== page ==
Dirty Beach were commissioned by Hubbub to create a 4 month installation as part of their campaign #LoveYourForest.
This was the first Dirty Beach TruCost installation to go inland and into a forest setting. Coleford, in the heart of the Forest of Dean is a quaint and quiet village. The shop Dirty Beach created was picturesque and old fashioned, with gold lettering proclaiming 'Locally Sourced from The Forest - Hanks & McCurdy - Purveyors of found & vintage plastic goods'. As usual the shelves are stacked with nothing but discarded plastic items, or aluminium cans (they are lined with plastic) building a picture of the localities problem with litter and raising questions about throwaway consumerism and the con of this consumption. The shop contents took half a day to collect. New branding lines in the shop were 'Fruits of the Forest' berry drink - a nod to the local Lucozade factory, a booze range 'Travel Booze', and due to finding so many, crisp packets, new ranges for the UK are 'Artistanal Crisps', 'Walked Away', 'Jones The Crisp' and 'Olden Wonder'.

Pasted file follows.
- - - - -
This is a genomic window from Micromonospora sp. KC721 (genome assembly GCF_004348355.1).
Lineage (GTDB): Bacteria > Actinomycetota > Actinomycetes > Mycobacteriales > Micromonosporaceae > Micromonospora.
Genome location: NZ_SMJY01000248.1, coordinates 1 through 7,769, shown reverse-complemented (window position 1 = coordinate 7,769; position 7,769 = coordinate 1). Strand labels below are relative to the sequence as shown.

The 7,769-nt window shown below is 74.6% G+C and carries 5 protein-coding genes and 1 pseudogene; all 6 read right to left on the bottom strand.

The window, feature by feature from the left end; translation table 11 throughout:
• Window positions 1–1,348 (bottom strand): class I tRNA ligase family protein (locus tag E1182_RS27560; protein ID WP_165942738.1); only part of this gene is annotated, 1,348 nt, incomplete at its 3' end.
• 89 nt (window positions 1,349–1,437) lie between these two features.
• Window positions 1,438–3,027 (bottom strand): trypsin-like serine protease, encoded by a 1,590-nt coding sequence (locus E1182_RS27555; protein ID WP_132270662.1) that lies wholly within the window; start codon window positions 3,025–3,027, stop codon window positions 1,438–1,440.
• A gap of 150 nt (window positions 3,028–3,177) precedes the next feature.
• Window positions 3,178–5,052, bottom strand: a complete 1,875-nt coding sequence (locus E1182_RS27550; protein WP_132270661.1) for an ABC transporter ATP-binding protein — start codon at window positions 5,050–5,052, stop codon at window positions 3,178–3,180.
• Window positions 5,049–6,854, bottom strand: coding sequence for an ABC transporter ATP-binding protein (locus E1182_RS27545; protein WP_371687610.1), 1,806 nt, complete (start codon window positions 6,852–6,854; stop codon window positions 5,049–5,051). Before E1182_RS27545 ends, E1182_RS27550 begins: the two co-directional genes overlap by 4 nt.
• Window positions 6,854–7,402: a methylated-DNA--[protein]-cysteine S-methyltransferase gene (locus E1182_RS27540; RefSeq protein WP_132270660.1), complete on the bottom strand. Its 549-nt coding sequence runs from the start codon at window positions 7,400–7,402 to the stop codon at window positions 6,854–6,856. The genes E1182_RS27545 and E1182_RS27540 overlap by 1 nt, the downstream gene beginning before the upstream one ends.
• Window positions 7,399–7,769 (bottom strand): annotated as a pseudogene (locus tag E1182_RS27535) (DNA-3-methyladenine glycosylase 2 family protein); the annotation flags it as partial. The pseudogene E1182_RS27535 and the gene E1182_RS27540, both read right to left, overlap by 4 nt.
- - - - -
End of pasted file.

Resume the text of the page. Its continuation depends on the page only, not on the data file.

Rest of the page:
As part of the installation, Dirty Beach also installed a stand alone drinks chiller cabinet deep in the forest. Filled with their branded items, lit up and displayed in this surreal out of context setting.
This was a very telling picture of local consumption and disposal habits around this ancient forest. Used to vintage finds on beaches, and objects washed in from foreign shores far and wide, Dirty Beach were amazed when they unearthed vintage crisp packets that were up to 33 years old. Some packets were stuffed inside other packets, protecting their colours, none of them had degraded much more than the day of manufacture.
The ‘CON-VENIENCE’ shop serves as an unnerving reminder that 250,000kg of rubbish is dumped in The Forest Of Dean every year. While taxpayers cough up a tidy annual sum of £400,000 to clear that rubbish.
At the heart of the work is always one core yet mysterious truth: every plastic item anyone of us has ever owned, still exists in one form or other and persists, often in great quantities. Plastic lasts forever and wherever.
Article in the Guardian May, 2016
Short film by Hubbub
GALLERY - click images to enlarge. Photos courtesy of Tetsuro.photography
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